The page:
Dressing the Park: The Significance of Guest Dress Codes

November 2, 2011 No Comments

Many of the industry’s larger parks and resorts focus heavily on the family vacation market—a segment that remains one of the travel industry’s largest.  While there are many ways to reach out to family vacationers, many amusement operators emphasize family friendly shows and attractions as their main tool.  These can be very effective, but another less-used tool can also create an atmosphere that will make families feel comfortable (and thus want to attend) your amusement facility.  This tool is the guest dress code.
This issue, The Large Park Report examines how a guest dress code can be an inexpensive, yet important, option for convincing family vacationers to select your venue for spending their valuable vacation time.
Safety, Courtesy…and Good “Show”
Many amusement facilities have strict dress codes for their employees, but fewer utilize a similar policy for visitors to their park. This comes as a surprise to people like Brad Rex who recognize that the benefits of an in-park dress code is not limited to just your employees.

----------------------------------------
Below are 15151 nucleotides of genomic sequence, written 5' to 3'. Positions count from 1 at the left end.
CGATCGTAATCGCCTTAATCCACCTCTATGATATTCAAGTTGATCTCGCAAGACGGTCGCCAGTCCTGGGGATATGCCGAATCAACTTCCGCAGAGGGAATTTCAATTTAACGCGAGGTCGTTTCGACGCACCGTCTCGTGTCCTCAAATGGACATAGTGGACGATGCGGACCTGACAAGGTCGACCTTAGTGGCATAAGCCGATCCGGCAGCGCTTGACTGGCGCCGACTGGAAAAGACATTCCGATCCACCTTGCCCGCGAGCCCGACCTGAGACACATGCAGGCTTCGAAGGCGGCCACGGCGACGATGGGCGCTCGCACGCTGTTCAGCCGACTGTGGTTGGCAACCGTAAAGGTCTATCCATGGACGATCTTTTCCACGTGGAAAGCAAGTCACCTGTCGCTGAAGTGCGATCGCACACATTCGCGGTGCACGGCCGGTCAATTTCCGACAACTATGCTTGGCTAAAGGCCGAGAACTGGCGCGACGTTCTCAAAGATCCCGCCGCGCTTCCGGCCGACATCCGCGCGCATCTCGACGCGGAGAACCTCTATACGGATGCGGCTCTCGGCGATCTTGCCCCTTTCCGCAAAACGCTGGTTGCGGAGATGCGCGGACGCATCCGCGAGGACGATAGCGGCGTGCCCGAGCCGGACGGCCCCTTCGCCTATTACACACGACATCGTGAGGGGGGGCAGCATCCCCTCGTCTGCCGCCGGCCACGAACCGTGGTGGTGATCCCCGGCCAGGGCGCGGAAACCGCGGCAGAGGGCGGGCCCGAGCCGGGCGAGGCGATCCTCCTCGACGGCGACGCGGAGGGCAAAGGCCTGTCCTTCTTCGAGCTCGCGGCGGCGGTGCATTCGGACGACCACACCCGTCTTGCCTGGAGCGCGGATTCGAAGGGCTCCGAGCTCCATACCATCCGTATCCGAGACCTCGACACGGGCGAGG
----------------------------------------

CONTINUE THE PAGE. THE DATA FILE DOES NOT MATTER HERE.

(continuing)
As the former Vice President for Epcot, Rex headed one of the world’s most-visited theme parks.  In addition to thousands of employees, an even larger number of guests came through Epcot’s turnstiles every year.  While the guests range in type, a large portion of these visitors are comprised of families with children. Creating an environment where they feel comfortable is a key goal, noted Rex, who currently serves as CEO of the TBRG, LLC.
This involves a multi-pronged strategy at Disney’s theme parks.  First, a facility must go about creating the actual policy.  At Disney World, the guest dress code is part of an FAQ on the resort’s website:
What is the best way to dress for a day at the parks? Is there any clothing that isn’t permissible?
The parks are a casual, family-oriented environment. We suggest you dress comfortably, wear good walking shoes and check the local weather report before you leave for the parks.